- A lover’s dream: India is a country whose Supreme Court recently ruled that homosexuality is a crime. That made this 1st place dance by Northwestern Anubhav at Bollywood America that much more powerful.
- Pinterest – The company, which Bessemer invested in when I was employed there, recently raised at a $5 billion valuation despite just starting to monetize. In due course, this will prove to be a steal of a deal.
- Snapdeal – My first venture deal was Snapdeal, a company I have written about before as a study in America’s broken immigration system(summary: the founder of Snapdeal wanted to start a company in the USA but couldn’t get a visa). They just raised at a $1 billion valuation, taking yet another step closer to becoming India’s Alibaba/TaoBao.
- Berkshire Hathaway – I was at the Berkshire Hathaway annual meeting in Omaha thanks to an invitation from Tracy Britt. It was a great dose of investing reality (who would think that businesses could be valued off of free cash flow or EBITDA instead of users and eyeballs?). And on Sunday night, I had dinner at a steakhouse that apparently is good enough for these two.
And so much more. In general, I’m not a fan of these diary-like posts as opposed to more substantive ones, but as I resume my blogging cadence, I hope to revert to the latter.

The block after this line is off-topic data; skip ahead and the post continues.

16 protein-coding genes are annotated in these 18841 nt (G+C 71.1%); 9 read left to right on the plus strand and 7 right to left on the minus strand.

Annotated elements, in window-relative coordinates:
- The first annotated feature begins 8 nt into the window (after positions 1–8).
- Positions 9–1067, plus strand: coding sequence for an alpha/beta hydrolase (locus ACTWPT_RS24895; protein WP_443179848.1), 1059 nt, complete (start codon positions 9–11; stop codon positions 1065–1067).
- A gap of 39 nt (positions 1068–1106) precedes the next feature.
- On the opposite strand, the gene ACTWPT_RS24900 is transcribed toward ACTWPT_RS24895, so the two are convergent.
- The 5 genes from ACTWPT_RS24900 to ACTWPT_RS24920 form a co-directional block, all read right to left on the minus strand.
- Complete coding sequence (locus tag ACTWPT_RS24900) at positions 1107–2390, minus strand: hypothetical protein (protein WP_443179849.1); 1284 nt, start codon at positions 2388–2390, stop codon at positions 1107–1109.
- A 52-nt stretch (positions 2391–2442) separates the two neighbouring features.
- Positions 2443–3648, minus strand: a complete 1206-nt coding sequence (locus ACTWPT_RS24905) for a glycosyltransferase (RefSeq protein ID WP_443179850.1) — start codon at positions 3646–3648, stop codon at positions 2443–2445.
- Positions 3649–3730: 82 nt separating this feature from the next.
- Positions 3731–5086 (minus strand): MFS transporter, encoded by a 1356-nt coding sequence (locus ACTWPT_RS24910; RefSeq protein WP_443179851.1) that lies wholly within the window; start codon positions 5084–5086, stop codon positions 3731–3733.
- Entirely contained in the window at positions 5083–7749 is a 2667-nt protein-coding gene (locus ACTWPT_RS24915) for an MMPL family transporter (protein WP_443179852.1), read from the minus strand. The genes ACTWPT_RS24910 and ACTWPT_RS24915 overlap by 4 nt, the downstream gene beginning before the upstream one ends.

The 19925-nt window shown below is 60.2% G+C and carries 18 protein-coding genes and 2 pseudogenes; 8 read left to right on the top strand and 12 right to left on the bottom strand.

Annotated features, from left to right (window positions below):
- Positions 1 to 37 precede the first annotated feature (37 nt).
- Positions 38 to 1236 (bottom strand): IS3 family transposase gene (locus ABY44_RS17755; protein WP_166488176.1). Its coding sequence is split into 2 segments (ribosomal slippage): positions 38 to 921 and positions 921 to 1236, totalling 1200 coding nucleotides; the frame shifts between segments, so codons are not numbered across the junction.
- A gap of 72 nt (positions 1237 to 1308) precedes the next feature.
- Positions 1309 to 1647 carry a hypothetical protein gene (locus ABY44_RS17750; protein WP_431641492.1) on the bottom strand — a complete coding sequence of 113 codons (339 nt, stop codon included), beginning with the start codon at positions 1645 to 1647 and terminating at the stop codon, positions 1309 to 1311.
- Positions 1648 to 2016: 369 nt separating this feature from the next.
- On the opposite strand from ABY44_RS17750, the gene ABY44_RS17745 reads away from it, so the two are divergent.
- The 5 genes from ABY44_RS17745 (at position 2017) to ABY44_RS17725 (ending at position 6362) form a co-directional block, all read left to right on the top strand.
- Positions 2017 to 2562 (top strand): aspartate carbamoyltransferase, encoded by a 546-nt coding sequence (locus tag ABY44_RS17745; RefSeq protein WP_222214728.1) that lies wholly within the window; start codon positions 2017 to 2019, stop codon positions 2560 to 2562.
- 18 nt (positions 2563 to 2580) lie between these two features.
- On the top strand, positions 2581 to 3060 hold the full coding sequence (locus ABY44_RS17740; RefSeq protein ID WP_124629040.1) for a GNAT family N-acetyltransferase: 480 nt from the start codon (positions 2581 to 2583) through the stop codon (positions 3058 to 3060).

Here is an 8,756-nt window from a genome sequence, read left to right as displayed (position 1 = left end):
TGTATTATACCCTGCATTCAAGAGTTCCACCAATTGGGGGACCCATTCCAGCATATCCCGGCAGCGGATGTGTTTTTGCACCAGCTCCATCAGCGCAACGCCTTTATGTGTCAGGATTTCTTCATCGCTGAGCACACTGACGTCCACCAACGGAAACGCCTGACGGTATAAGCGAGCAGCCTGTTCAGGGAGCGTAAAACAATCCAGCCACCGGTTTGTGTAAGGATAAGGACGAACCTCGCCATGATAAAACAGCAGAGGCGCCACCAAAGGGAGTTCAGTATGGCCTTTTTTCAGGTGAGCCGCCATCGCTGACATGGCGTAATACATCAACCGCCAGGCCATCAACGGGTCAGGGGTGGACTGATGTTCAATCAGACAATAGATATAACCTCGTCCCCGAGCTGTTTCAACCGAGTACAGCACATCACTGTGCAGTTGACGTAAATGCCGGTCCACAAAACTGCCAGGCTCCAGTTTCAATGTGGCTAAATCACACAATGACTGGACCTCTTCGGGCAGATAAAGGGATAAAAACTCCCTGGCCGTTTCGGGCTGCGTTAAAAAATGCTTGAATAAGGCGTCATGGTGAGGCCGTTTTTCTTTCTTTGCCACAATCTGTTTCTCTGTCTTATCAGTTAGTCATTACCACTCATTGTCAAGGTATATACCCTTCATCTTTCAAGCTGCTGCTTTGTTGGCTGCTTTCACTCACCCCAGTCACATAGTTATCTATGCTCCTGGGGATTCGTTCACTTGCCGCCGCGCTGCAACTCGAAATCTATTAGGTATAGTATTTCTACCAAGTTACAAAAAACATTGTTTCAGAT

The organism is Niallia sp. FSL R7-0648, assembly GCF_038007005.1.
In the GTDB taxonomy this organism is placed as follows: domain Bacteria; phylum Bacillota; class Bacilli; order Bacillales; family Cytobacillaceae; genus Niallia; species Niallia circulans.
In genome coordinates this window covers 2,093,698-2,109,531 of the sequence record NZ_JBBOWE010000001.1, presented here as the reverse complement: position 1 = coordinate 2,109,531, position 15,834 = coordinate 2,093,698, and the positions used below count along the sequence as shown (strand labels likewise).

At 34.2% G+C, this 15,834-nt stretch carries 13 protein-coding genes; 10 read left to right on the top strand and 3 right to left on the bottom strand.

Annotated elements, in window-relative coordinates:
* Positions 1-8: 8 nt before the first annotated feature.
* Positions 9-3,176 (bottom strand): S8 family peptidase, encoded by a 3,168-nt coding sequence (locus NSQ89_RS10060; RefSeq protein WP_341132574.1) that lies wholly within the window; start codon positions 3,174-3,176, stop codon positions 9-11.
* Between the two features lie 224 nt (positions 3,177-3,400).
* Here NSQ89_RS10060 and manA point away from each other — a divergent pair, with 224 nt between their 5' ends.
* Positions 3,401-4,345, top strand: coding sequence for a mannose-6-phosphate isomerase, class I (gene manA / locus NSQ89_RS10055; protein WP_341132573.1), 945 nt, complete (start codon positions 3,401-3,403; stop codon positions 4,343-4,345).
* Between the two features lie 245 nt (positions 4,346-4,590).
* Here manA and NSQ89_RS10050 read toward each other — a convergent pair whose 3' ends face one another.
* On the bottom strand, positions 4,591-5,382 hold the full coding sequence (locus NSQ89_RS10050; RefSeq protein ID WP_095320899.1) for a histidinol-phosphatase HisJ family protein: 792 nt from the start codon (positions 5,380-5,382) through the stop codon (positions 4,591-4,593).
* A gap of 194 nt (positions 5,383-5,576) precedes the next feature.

I’m thrilled to announce Bessemer’s investment in Snapdeal. We led the Series C in this innovative, rapidly growing company that is not merely a Groupon clone, but a company that is trying to change e-commerce in India through the best deals available. I was most impressed by the entrepreneurs behind the company – Kunal Bahl and Rohit Bansal – who are wildly creative, very ambitious, but also highly analytical. They have an ability to both be highly detail oriented yet able to see the larger picture. And equally as important, they are adamant about changing the business culture in India to be more philanthropic.
I, and the rest of the BVP India internet team (Rob Chandra & Abhijeet Muzumdar), can’t wait to help Kunal, Rohit, and the Snapdeal team build a business that we hope can revolutionize commerce online in India.